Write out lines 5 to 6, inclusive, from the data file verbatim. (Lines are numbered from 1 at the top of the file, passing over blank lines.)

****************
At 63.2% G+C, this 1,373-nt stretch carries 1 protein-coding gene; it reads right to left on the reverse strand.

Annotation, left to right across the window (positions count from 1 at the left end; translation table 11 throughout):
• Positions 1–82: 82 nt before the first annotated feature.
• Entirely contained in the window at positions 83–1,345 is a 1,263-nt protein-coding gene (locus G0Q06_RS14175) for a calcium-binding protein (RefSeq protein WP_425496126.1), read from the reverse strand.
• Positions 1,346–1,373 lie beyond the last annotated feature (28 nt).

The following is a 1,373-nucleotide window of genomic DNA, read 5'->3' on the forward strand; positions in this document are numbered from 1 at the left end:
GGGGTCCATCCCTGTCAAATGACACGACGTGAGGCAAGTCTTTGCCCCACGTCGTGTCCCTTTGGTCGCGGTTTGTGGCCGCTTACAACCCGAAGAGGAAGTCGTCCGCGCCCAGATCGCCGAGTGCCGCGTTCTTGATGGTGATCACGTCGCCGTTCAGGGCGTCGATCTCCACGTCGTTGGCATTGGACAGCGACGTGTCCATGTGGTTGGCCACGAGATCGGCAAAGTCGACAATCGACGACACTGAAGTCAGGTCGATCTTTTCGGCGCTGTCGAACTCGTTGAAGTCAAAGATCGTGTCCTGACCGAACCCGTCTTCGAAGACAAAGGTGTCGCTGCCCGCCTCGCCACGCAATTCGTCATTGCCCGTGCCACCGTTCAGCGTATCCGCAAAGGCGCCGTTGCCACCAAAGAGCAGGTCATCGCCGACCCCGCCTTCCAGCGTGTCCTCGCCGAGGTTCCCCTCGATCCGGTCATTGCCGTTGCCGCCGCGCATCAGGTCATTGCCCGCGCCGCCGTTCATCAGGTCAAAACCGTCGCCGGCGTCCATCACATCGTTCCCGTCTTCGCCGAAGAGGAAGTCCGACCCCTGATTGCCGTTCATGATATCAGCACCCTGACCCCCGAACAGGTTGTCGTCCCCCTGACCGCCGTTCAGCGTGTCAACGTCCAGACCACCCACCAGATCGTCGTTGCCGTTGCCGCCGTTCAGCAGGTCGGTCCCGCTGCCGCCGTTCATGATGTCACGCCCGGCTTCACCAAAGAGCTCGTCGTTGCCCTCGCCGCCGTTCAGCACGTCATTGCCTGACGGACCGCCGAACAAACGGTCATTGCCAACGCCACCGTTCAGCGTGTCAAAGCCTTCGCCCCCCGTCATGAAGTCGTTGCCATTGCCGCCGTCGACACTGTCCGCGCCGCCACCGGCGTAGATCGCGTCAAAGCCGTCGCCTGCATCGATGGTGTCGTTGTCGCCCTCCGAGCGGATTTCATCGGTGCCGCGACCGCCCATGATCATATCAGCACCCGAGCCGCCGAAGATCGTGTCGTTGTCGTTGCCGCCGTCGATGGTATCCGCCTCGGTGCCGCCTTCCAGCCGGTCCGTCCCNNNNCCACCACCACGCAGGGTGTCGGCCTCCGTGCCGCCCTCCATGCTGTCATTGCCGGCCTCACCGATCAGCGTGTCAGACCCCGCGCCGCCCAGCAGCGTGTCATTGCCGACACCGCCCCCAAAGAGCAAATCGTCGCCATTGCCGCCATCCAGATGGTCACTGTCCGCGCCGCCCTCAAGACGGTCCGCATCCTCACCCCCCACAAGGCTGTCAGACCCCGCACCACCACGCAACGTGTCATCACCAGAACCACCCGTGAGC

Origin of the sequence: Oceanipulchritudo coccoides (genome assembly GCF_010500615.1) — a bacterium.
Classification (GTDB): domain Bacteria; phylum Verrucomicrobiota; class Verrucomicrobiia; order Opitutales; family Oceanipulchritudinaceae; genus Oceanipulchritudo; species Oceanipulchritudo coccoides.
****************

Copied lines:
• Positions 1,346–1,373 lie beyond the last annotated feature (28 nt).

The following is a 1,373-nucleotide window of genomic DNA, read 5'->3' on the forward strand; positions in this document are numbered from 1 at the left end: